these two systems make up the phonological loop. The importance of the phonological loop, and therefore rehearsal, in the encoding of new memories is demonstrated in neuropsychological patients. Patient P. V. (Vallar & Baddeley, 1984), for example, who had a stroke affecting the left hemisphere appears to have a deficit in the phonological loop.
She cannot learn new words, as the creation of association needs maintaining, has difficulty in word-non word associations, such as the acquisition of a new language and finds it difficult to comprehend complex language such as double barrelled questions and embedded clauses, as the maintaining of information is required. Young children have similar problems as their phonological loops are developing, (Gathercole & Baddeley, 1989). The visuo-spatial sketchpad, similarly to the phonological loop, contains a short-term store and an active process to convert and maintain information in the store.
The sketchpad is specialised in the processing and storage of visual and spatial information, which is where imagery enters the encoding of new memories. It has been found that the active process contributes to the formation of mental images. Baddeley (1975, as cited in Morris & Gruneberg, 1994) produced the first systematic study of the sketchpad, using a matrix of cells to be mentally filled. Participants were asked to encode the instructions for filling in the cells, but at recall the sentences were reconstructed from the stored image.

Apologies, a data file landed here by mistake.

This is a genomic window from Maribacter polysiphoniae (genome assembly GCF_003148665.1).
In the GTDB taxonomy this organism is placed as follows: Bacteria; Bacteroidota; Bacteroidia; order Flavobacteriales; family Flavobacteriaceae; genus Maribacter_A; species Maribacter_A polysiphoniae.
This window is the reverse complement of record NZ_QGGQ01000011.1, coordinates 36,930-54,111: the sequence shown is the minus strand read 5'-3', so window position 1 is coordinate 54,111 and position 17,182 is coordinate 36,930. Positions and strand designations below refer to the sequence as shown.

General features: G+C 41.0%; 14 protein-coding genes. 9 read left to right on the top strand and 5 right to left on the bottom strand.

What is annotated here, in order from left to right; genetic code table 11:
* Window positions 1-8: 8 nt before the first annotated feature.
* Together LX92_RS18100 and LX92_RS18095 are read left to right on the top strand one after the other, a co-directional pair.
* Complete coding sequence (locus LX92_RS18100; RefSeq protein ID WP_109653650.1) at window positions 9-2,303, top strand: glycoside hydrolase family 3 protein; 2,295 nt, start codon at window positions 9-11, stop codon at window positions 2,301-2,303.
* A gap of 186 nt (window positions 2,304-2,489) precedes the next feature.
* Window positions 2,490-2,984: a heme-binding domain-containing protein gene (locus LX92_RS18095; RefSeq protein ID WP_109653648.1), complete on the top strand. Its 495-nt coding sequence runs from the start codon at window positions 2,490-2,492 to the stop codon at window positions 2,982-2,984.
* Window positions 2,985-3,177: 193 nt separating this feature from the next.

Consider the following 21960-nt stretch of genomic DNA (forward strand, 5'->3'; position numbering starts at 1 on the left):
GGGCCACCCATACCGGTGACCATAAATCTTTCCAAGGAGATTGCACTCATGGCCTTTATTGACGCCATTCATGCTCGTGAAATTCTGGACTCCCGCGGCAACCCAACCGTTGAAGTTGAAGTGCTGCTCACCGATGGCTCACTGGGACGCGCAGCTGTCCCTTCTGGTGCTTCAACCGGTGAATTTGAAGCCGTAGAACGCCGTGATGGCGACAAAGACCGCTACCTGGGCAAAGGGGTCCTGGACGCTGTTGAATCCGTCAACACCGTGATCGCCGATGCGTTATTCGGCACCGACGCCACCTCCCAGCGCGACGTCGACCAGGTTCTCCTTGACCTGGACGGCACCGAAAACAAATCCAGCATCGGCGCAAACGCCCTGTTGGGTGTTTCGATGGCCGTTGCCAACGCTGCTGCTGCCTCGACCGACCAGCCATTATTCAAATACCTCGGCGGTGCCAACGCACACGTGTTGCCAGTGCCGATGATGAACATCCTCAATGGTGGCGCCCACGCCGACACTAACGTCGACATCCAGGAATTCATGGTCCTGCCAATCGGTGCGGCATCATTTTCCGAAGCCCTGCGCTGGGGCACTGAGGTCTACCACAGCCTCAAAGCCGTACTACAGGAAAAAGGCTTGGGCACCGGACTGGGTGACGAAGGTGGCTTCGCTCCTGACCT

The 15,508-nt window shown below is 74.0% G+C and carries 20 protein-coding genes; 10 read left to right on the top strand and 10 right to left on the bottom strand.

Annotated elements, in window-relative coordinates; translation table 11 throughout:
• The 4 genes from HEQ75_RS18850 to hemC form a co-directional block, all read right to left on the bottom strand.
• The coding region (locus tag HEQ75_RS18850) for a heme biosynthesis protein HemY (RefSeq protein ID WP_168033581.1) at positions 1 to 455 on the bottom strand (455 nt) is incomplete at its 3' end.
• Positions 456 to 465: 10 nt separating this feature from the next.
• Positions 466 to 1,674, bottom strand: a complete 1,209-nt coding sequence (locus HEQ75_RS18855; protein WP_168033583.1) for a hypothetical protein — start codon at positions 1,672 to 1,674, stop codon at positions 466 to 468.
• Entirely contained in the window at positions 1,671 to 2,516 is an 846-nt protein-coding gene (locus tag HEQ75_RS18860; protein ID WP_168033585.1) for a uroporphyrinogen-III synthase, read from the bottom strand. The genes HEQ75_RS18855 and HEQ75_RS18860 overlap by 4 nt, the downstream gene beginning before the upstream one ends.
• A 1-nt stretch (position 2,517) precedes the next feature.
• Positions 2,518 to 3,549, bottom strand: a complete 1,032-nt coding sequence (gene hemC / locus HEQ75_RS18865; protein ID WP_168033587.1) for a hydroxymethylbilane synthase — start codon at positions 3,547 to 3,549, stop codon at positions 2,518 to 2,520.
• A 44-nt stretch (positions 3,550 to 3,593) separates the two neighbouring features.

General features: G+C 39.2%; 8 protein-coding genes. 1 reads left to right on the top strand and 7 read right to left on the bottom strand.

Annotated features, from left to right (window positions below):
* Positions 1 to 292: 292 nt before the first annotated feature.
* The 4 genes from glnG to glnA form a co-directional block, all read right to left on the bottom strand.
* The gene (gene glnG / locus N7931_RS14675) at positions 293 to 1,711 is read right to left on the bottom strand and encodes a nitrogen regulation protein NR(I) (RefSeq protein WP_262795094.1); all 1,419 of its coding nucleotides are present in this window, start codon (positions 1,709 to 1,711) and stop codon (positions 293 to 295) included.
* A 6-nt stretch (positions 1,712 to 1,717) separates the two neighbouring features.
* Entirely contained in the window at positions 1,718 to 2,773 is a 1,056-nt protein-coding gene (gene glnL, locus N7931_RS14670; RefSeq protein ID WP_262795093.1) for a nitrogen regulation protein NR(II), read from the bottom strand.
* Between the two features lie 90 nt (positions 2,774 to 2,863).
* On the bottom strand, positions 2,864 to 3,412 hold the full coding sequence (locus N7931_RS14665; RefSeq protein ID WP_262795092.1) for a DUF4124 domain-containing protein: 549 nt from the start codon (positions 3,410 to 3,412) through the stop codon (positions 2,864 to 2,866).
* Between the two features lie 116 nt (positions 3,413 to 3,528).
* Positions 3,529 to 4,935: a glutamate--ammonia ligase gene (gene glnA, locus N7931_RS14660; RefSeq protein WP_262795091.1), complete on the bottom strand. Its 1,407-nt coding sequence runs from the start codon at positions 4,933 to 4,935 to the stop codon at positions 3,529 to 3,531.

Concurrent tasks confirmed this phenomenon. The 'pegword mnemonic', teaching subjects to associate numbers with highly imageable rhyming words, is further evidence for the sketchpad. Subjects are trained to use images as a way of remembering a series of items by linking items with the numbers on the list.
Recall for words when the pegword method was employed was much higher than without, (Baddeley & Lieberman, 1980). It has been argued that we rarely use imagery in memory in the real world, as the need to retain such information is infrequent.